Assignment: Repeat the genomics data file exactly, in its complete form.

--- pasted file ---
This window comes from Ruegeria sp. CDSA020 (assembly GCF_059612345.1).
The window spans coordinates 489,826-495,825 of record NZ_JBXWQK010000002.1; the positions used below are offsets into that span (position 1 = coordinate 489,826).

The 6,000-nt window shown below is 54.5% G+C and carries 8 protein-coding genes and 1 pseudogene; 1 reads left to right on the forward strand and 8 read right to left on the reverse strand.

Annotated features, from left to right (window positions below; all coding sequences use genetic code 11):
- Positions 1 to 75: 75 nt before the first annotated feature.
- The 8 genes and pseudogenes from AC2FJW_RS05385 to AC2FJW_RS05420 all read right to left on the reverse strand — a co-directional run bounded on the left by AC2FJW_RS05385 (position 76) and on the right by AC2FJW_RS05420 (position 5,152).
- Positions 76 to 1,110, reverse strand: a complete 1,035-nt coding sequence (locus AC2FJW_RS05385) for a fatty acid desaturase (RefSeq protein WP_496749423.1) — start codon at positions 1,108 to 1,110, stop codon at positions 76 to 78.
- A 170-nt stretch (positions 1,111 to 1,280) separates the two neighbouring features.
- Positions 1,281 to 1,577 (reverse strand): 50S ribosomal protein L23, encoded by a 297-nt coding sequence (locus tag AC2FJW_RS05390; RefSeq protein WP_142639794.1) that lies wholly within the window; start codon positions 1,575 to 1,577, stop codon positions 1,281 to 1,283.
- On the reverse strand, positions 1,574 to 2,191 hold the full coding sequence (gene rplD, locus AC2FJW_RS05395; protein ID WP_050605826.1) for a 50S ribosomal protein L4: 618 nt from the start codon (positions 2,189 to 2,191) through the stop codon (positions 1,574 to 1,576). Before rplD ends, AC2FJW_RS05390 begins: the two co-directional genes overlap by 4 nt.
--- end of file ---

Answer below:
This window comes from Ruegeria sp. CDSA020 (assembly GCF_059612345.1).
The window spans coordinates 489,826-495,825 of record NZ_JBXWQK010000002.1; the positions used below are offsets into that span (position 1 = coordinate 489,826).

The 6,000-nt window shown below is 54.5% G+C and carries 8 protein-coding genes and 1 pseudogene; 1 reads left to right on the forward strand and 8 read right to left on the reverse strand.

Annotated features, from left to right (window positions below; all coding sequences use genetic code 11):
- Positions 1 to 75: 75 nt before the first annotated feature.
- The 8 genes and pseudogenes from AC2FJW_RS05385 to AC2FJW_RS05420 all read right to left on the reverse strand — a co-directional run bounded on the left by AC2FJW_RS05385 (position 76) and on the right by AC2FJW_RS05420 (position 5,152).
- Positions 76 to 1,110, reverse strand: a complete 1,035-nt coding sequence (locus AC2FJW_RS05385) for a fatty acid desaturase (RefSeq protein WP_496749423.1) — start codon at positions 1,108 to 1,110, stop codon at positions 76 to 78.
- A 170-nt stretch (positions 1,111 to 1,280) separates the two neighbouring features.
- Positions 1,281 to 1,577 (reverse strand): 50S ribosomal protein L23, encoded by a 297-nt coding sequence (locus tag AC2FJW_RS05390; RefSeq protein WP_142639794.1) that lies wholly within the window; start codon positions 1,575 to 1,577, stop codon positions 1,281 to 1,283.
- On the reverse strand, positions 1,574 to 2,191 hold the full coding sequence (gene rplD, locus AC2FJW_RS05395; protein ID WP_050605826.1) for a 50S ribosomal protein L4: 618 nt from the start codon (positions 2,189 to 2,191) through the stop codon (positions 1,574 to 1,576). Before rplD ends, AC2FJW_RS05390 begins: the two co-directional genes overlap by 4 nt.